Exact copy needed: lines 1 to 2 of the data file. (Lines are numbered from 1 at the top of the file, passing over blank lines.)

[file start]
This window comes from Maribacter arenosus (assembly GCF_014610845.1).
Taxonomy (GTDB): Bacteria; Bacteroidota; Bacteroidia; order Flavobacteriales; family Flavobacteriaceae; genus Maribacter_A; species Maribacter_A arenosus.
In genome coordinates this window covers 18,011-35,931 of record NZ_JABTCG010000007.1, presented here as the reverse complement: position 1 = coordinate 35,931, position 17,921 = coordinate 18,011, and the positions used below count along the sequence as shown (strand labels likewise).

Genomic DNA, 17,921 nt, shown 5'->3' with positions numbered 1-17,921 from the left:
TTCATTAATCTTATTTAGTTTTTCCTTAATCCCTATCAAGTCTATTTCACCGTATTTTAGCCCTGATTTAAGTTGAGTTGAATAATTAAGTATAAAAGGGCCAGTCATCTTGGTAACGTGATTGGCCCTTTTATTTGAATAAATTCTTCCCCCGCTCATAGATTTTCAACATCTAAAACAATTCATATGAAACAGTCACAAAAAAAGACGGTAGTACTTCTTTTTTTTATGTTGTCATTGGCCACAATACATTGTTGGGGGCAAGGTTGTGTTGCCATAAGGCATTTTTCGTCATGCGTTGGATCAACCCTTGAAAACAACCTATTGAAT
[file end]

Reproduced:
This window comes from Maribacter arenosus (assembly GCF_014610845.1).
Taxonomy (GTDB): Bacteria; Bacteroidota; Bacteroidia; order Flavobacteriales; family Flavobacteriaceae; genus Maribacter_A; species Maribacter_A arenosus.